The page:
"He sounds like President Bush," I said to myself.
President Barack Obama somberly spoke at the memorial service for the 13
killed during the Fort Hood shooting rampage. The President movingly
praised the valor and selflessness of those who gave their lives, as
well as that of those who enlist to help protect the country.
Many enlistees, the President pointed out, joined after 9/11, willing to fight an unconventional war against an
unconventional enemy who kills and then hides among civilians. These
enlistees joined knowing that this is an enemy from whom we have no
expectation of a signed surrender. They joined knowing that much of the
"international community" blames America for the "Arab and Muslim
world's" anger, and many fellow Americans share that sentiment.
The President looked grim. He told the life stories of those slaughtered
at Fort Hood, apparently by a Muslim jihadist who, inexplicably,
remained in the military after publicly opposing Muslims fighting
Muslims and actually contacting a Muslim cleric living in Yemen, who
reportedly recruits for al-Qaida.
The President continues to ponder top Afghanistan commander Gen. Stanley
McChrystal's request for 40,000 more troops. If granted, this would mean
Obama places national security ahead of party politics, since most
Democrats oppose this war. Also at least at first the
anti-Afghanistan-war Obama-lovers would bite their tongues or
miraculously rediscover Afghanistan as the "good war."
President Bush "surged" in Iraq over the objections of members of his
own administration, to say nothing of Democrats including Obama, who
not only opposed the surge but also predicted its failure. Yet nothing
in Obama's political career suggests a courage to defy the wishes of
Democrats on any issue of significance.
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As a senatorial candidate, Obama opposed the then-popular Iraq war. He
later said, however, that had he been in the Senate at the time, he
wasn't sure how he would have voted and that he understood the basis
on which his fellow Democratic senators cast their pro-war votes. Most
of his Democratic presidential opponents including Hillary Clinton,
Chris Dodd, Joe Biden, John Edwards, etc. supported the war. Would a
Sen. Barack Obama have voted "no"?
Obama neither mentioned the suspect's religion nor described his actions
as "terrorism." But does the President, who campaigned promising to sit
with our enemies without "preconditions," finally grasp the
determination, intensity and lethality of our enemy Islamofascists?
Yes, the evidence suggests that the suspect acted alone. It is, however,
increasingly clear that this devout Muslim considered it a moral duty to
wage jihad by gunning down soldiers in the name of Allah. The President
talked of the suspect's "twisted logic." Does Obama not see that this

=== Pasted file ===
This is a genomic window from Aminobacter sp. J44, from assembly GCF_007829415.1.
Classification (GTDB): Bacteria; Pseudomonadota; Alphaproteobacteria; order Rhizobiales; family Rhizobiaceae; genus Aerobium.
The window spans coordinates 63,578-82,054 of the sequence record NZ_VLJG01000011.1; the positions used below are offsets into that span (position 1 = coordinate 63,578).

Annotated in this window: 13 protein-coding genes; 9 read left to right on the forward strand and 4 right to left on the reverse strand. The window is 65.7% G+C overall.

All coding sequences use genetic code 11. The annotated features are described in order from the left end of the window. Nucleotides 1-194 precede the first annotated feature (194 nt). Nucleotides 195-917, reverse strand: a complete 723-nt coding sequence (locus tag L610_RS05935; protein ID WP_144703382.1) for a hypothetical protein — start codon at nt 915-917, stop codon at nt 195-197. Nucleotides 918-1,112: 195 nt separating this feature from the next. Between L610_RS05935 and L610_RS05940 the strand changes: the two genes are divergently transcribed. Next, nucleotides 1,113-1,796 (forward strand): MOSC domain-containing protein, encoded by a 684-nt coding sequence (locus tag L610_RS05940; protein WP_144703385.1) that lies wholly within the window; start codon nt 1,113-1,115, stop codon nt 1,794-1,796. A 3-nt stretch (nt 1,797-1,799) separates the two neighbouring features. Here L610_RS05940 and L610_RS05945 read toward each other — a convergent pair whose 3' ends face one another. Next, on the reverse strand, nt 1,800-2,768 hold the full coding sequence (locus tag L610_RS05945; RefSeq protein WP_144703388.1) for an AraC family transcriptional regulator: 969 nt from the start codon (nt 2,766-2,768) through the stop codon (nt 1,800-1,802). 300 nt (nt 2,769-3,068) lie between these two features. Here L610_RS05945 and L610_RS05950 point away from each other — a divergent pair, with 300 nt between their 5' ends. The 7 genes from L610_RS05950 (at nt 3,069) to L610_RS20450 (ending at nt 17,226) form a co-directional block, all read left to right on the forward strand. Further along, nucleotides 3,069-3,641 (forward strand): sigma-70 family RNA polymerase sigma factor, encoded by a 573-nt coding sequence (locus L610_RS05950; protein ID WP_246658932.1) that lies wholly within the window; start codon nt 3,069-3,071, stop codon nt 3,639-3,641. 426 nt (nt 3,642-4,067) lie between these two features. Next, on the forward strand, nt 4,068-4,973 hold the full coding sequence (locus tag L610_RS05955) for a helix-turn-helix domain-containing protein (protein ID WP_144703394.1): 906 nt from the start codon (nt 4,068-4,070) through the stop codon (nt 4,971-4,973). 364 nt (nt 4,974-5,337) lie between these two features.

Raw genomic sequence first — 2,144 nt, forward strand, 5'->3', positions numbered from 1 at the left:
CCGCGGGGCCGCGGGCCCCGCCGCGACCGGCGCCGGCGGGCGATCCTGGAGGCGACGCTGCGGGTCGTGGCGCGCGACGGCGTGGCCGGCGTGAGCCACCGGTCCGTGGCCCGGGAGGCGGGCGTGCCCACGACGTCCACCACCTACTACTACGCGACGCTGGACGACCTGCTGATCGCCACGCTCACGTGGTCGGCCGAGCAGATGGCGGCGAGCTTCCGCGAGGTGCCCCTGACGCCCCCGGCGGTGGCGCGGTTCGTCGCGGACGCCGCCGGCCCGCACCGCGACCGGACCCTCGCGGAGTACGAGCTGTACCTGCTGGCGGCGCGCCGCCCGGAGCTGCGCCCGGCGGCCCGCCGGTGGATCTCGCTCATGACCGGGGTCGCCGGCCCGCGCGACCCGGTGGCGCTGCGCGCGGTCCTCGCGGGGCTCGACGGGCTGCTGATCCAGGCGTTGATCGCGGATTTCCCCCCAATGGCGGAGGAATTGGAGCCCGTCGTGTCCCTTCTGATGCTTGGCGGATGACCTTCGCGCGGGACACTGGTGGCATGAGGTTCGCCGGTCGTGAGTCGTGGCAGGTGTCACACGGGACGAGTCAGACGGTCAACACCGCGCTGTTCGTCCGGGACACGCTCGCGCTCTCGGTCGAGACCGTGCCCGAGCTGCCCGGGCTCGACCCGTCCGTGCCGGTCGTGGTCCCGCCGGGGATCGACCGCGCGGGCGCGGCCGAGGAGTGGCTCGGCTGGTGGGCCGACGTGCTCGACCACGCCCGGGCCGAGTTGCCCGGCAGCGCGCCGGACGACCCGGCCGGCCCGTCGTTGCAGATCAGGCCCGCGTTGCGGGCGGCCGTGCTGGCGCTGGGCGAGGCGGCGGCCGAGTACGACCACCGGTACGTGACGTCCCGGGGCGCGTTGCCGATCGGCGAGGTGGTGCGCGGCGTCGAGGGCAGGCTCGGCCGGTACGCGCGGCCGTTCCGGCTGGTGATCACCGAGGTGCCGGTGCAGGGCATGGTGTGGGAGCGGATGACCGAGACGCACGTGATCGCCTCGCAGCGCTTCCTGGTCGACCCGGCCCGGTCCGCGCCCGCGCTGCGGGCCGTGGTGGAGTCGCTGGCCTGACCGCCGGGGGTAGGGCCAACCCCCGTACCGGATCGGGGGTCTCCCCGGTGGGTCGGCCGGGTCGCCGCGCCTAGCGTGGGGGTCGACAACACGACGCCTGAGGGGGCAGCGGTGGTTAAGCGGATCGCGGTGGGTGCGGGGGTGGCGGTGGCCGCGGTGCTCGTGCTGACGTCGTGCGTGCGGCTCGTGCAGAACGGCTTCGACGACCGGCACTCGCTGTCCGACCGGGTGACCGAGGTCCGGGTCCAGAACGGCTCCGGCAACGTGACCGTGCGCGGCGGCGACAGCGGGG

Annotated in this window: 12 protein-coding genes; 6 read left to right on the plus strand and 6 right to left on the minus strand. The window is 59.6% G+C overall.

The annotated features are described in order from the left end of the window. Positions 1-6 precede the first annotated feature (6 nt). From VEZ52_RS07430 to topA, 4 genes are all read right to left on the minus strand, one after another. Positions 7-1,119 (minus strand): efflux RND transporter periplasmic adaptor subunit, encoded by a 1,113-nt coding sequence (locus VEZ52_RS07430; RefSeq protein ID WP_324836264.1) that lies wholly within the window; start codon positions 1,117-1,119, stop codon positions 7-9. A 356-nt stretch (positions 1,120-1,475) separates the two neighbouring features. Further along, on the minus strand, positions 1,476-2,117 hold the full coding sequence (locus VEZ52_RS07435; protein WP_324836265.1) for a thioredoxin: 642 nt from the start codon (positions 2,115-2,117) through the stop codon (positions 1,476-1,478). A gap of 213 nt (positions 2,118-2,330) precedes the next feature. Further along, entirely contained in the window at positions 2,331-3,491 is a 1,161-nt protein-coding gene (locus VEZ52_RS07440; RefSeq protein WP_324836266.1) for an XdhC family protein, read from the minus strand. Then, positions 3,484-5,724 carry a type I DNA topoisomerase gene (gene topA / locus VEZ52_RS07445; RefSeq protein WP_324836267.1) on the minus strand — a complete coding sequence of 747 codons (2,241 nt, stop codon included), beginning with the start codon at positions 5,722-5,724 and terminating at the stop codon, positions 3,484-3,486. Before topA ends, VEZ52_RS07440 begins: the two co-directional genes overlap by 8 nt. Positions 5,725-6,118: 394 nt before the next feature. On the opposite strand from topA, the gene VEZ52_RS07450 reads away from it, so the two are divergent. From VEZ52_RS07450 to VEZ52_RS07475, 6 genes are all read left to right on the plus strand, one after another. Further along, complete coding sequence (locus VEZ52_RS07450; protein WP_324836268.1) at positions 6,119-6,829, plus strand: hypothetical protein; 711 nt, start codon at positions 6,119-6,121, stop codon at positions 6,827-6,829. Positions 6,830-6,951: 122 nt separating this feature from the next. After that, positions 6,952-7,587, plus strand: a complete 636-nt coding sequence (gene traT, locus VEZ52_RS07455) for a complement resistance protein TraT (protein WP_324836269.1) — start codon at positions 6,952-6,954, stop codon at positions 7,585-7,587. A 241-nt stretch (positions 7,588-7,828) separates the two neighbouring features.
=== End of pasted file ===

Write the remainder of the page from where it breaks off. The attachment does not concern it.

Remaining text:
very "twisted logic" drives our death-worshipping enemy to fly planes
into buildings and kill 3,000 civilians on American soil?
Obama campaigned pushing the mantra that Bush took his eye off the ball
by entering into Iraq, a "war of choice." Does President Obama now get
it that the Iraq war made complete sense and that we are safer
because of it? Will the President now get serious about Iran?
When a candidate becomes a president, he receives daily national
security briefings. Obama sees the threats against America and American
interests via chemical, biological and nuclear weapons at the
hands of Islamofascists. Their motivation is nothing short of worldwide
domination and the replacement of secular governments by Islamic
Keeping the country safe remains the principal responsibility of any
president. This new President now sits in the Oval Office formerly
occupied by President George W. Bush a man maligned, attacked and
ridiculed for first failing to prevent 9/11 and then engaging in "undue
militarism" to prevent another one. Does Obama now wonder how Bush kept
it together while critics chanted, "Bush lied; people died"? Does he not
wonder if or when his own party or the country will turn against him
should he, in good faith, take an unpopular action to protect the
country by "surging" in Afghanistan?
During the memorial service, the cameras panned slowly across the row of
the fallen ones' Army boots with protruding rifles and helmets atop.
Suddenly, "reforming health care" Obama's campaign agenda centerpiece
seemed silly and insignificant. Obama asked the nation to honor,
remember and reflect on the sacrifices of those just killed and of those
willing to face death to keep the country safe. I found myself saying,
"He sounds like President Bush."
The President grimaced. He clenched his jaw. Obama ended the eulogy:
"Long after they are laid to rest . . . it will be said . . . that they paid
the price and bore the burden to secure this nation, and stood up for
the values that live in the hearts of all free peoples. . . . May G0d
bless the memory of those that we have lost. And may G0d bless the
United States of America."
ABC's Charlie Gibson then said, "President Bush just concluded his remarks." Apparently, I wasn't alone.